FOREST INVENTORY AND CARBON ESTIMATION

Event Description

Intoduction:

As a part of academic activity, a guest lecture was organized by Botany Department on 9 March 2017. Students from the Department of Botany, and Environmental Sciences attended the guest lecture by Mr. N.K. Bhatia fro Forest Survey of India, Dehradun. The lecture was started 11am in the morning and continued till 12:30pm in the noon. The lecture was easy, understandable, and knowledgeable in all the respect. The lecture covered the basic concept of forest inventerization, methods involved and about carbon sequestration. He covered the working methods of Forest Survey of India and how forest cover of the country is assessed.

About the Guest Speaker:

Mr. Narendra Kumar Bhatia has 40+ years working experience in State/Central Govt. institutes affiliated with Ministry of Environment and Forests. He has wide knowledge of data processing on main-frame computers and statistical analysis of forest resources related data. He is actively involved in many centrally sponsored Schemes/projects of Govt. of India

Career Achievements: 

(i) Attended training on “Forest Canopy Density Assessment “jointly organized by IIRS and JOFCA (Japan).

(ii) Attended international training course in Sweden on “National Forest and Landscape Inventory and Monitoring at Swedish University of Agriculture Sciences, SLU,Ume

(iii) Attended “SAARC Training Workshop on Measurement and Estimation of Forest Carbon Stock”.

(iv)Participated “Indo-US Forest Inventory, Monitoring and Carbon Methods, Tools and Technologies Workshop”.

(v) Research Paper published in “Indian Forester and other reputed Journals.

Work Places: Delhi, Dehradun, Tehri and Lucknow

 Current Position:

Working as Technical Officer in ‘Technical Cooperation Programme’ of FAO, United Nations/Govt.of India project titled “Strengthening National Forest Inventory and Monitoring Protocols and Capacities in India”.

About the Lecture : During the lecture Mr. Bhatia gave brief background of Forest survey of India, Forest inventory and its goals, National  Forest Inventory, sample collection, carbon estimation etc. the main highlights of the lecture were:

  • Brief Background of FSI– Field inventory of unexplored forest areas started after launch of a FAO/UNDP/GOI project named as Pre-Investment Survey of Forest Resources (PISFR) in 1965 which led foundation of NFI. Forest Inventory confined to certain project areas for setting up wood based industries. PISFR was renamed as FSI, a fully Govt of India organization  in 1981.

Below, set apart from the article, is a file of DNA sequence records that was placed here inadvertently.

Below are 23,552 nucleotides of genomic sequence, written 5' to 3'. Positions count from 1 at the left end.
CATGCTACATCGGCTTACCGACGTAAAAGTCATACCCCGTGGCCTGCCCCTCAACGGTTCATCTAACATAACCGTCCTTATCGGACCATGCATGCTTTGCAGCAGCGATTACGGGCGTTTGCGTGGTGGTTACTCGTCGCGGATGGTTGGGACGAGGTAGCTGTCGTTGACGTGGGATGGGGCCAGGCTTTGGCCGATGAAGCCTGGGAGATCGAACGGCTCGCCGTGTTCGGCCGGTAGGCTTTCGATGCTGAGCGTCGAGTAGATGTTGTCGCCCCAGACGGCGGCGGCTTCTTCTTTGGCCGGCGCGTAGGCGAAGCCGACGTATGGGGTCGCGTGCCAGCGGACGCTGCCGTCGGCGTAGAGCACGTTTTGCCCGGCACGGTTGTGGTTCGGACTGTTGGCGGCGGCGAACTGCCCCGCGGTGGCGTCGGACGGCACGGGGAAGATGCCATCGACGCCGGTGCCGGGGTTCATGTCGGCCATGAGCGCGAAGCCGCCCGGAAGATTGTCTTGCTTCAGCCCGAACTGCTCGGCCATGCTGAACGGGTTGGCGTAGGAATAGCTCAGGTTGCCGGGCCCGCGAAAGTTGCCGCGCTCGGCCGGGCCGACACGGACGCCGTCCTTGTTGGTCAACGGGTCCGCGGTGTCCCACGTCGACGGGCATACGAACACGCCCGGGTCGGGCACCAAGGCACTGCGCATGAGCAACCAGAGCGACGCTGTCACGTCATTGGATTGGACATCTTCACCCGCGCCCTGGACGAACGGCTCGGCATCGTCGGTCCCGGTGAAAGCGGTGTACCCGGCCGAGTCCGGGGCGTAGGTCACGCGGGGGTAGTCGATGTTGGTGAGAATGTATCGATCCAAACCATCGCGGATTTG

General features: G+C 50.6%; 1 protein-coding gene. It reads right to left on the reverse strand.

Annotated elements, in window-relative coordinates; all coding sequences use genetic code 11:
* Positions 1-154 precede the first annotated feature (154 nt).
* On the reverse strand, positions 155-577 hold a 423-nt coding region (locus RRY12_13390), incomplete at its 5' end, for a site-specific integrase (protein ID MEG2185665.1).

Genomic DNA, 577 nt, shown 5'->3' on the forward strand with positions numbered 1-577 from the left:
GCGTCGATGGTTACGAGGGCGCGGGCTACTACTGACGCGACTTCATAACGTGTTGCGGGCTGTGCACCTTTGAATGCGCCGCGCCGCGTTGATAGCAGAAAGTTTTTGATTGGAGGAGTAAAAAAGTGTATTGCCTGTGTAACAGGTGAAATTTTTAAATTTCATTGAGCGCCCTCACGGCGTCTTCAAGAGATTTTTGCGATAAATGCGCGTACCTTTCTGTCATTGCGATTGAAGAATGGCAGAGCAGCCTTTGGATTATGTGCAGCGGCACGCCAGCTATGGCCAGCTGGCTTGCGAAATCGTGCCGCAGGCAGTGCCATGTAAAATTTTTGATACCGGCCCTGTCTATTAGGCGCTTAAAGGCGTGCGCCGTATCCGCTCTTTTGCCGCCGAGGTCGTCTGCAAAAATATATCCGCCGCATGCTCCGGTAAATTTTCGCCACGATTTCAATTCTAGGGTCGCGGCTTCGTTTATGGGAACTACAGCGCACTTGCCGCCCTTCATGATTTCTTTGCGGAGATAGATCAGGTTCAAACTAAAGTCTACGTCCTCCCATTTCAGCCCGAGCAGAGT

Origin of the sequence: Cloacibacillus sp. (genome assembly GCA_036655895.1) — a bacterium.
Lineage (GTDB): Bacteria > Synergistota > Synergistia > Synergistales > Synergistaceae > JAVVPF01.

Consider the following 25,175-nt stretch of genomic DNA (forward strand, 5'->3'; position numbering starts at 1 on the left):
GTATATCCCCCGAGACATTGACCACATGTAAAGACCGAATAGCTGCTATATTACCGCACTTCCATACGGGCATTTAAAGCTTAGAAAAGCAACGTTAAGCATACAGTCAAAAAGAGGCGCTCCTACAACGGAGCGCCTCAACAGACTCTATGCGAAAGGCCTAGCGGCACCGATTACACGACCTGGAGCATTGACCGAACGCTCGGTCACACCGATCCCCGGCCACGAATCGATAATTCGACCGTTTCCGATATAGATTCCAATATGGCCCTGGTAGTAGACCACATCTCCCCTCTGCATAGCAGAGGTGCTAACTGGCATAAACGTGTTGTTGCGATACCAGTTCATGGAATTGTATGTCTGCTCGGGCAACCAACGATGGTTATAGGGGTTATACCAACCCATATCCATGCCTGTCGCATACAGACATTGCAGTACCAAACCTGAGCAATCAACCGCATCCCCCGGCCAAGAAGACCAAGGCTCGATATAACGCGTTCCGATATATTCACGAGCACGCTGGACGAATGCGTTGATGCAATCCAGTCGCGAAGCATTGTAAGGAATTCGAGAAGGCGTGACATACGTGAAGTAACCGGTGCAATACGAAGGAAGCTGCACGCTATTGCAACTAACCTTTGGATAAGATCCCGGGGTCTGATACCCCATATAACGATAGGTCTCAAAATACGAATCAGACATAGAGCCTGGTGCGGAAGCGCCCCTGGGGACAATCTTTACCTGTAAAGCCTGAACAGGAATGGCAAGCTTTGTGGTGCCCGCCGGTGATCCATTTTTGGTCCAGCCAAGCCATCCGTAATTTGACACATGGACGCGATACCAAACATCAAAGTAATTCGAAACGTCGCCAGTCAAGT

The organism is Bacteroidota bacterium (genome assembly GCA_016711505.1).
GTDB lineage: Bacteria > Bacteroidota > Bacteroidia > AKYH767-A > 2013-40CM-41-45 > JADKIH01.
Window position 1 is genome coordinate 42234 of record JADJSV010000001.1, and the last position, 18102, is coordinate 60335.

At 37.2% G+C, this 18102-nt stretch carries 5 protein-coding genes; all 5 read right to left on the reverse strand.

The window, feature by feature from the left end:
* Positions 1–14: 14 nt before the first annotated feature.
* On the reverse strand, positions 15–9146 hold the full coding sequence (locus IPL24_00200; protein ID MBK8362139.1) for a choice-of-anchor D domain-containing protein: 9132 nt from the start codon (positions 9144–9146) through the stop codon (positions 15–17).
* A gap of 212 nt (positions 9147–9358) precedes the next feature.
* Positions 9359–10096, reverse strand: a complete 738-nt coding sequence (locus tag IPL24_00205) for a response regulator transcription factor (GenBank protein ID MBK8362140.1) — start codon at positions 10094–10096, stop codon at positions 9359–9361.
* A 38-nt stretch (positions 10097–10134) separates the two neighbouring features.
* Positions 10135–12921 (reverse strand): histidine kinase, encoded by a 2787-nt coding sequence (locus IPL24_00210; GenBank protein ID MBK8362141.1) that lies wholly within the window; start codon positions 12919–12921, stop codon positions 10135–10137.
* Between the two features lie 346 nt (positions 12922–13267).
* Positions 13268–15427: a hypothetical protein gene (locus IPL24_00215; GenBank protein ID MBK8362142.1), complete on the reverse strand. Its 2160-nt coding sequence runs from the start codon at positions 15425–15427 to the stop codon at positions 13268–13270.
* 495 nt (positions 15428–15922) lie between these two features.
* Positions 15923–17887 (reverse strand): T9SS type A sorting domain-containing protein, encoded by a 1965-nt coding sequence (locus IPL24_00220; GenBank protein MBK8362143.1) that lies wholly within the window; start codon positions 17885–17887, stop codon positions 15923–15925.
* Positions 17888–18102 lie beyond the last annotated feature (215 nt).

• Goals of Forest Inventory-which includes producing qualitative and quantitative statistics about forest, area estimation, growing stock estimation.
  • Sampling design for forest inventory- The sampling design is two-stage stratified sampling.
  • Data collection crew- Data Collection is done by the trained technical staff of FSI’s zonal offices at Shimla, Bangalore, Kolkata and Nagpur.
  • Accuracy of methodology- Precision of estimate: The results of the survey would be at the precision limit of ± 5% at 95% probability level, which will be obtained for the national estimates.
  • Data entry and processing: Data is checked manually and entered into the computer using a data entry module developed by FSI. The entered data sent to FSI Dehradun for processing.The data is again checked using computer based programs and cleaned. The clean data is processed using data processing module developed by FSI. Use of the suitable volume equation is most critical for precisely estimating the volume/(biomass) of the trees.
  • Role of Forest in Carbon sequestration– Forest play important role in carbon sequestration. By the loss of forest, the capacity to extract GHG from the atmosphere is lost and vast quantities of carbon currently locked in forest are made available for release into atmosphere.
  • Global Climate Change Indications– Average temperature increased by 0.74ºC between1906-2005. Sea level rise of 20 cm in last century. GHG emission up by 70% between 1970-2004. Reduction in snow cover by 10% since 1960
  • Impact of Climate Change– Impacts are worst

Hotter summers, colder winters, floods and droughts

Shortage of food, clean water and other resources in the poorest countries

In forests, loss of biodiversity: approx. 20-30% species at risk if warming exceeds 1.5-2.5ºC

Natural disturbances such as forest fires

Conclusion:

Mr. Bhatia through his experience, knowledge and easy lecture was able to gain the student’s attention. The lecture was beneficial for the students and was attended by the students with full interest. The practical aspect of working of FSI which he discussed was very exciting and valuable for the students.

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